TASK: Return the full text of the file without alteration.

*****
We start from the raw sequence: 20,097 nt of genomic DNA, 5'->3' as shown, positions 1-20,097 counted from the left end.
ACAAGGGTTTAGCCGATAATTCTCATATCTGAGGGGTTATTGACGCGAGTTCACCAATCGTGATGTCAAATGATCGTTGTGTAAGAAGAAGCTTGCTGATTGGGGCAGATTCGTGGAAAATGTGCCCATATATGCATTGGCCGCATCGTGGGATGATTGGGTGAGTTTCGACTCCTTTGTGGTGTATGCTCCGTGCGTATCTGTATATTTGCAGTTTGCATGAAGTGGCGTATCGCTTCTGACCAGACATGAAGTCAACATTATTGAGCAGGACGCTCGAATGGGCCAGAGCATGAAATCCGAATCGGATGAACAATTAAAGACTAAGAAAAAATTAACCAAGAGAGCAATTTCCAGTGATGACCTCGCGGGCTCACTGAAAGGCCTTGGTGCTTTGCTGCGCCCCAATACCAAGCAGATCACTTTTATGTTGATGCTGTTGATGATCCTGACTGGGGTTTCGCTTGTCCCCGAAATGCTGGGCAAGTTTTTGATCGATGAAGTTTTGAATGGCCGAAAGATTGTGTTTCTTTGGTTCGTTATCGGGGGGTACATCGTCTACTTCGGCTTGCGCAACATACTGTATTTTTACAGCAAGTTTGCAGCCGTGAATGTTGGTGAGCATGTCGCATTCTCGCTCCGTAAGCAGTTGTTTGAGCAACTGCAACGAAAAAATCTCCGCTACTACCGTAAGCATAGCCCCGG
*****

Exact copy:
We start from the raw sequence: 20,097 nt of genomic DNA, 5'->3' as shown, positions 1-20,097 counted from the left end.
ACAAGGGTTTAGCCGATAATTCTCATATCTGAGGGGTTATTGACGCGAGTTCACCAATCGTGATGTCAAATGATCGTTGTGTAAGAAGAAGCTTGCTGATTGGGGCAGATTCGTGGAAAATGTGCCCATATATGCATTGGCCGCATCGTGGGATGATTGGGTGAGTTTCGACTCCTTTGTGGTGTATGCTCCGTGCGTATCTGTATATTTGCAGTTTGCATGAAGTGGCGTATCGCTTCTGACCAGACATGAAGTCAACATTATTGAGCAGGACGCTCGAATGGGCCAGAGCATGAAATCCGAATCGGATGAACAATTAAAGACTAAGAAAAAATTAACCAAGAGAGCAATTTCCAGTGATGACCTCGCGGGCTCACTGAAAGGCCTTGGTGCTTTGCTGCGCCCCAATACCAAGCAGATCACTTTTATGTTGATGCTGTTGATGATCCTGACTGGGGTTTCGCTTGTCCCCGAAATGCTGGGCAAGTTTTTGATCGATGAAGTTTTGAATGGCCGAAAGATTGTGTTTCTTTGGTTCGTTATCGGGGGGTACATCGTCTACTTCGGCTTGCGCAACATACTGTATTTTTACAGCAAGTTTGCAGCCGTGAATGTTGGTGAGCATGTCGCATTCTCGCTCCGTAAGCAGTTGTTTGAGCAACTGCAACGAAAAAATCTCCGCTACTACCGTAAGCATAGCCCCGG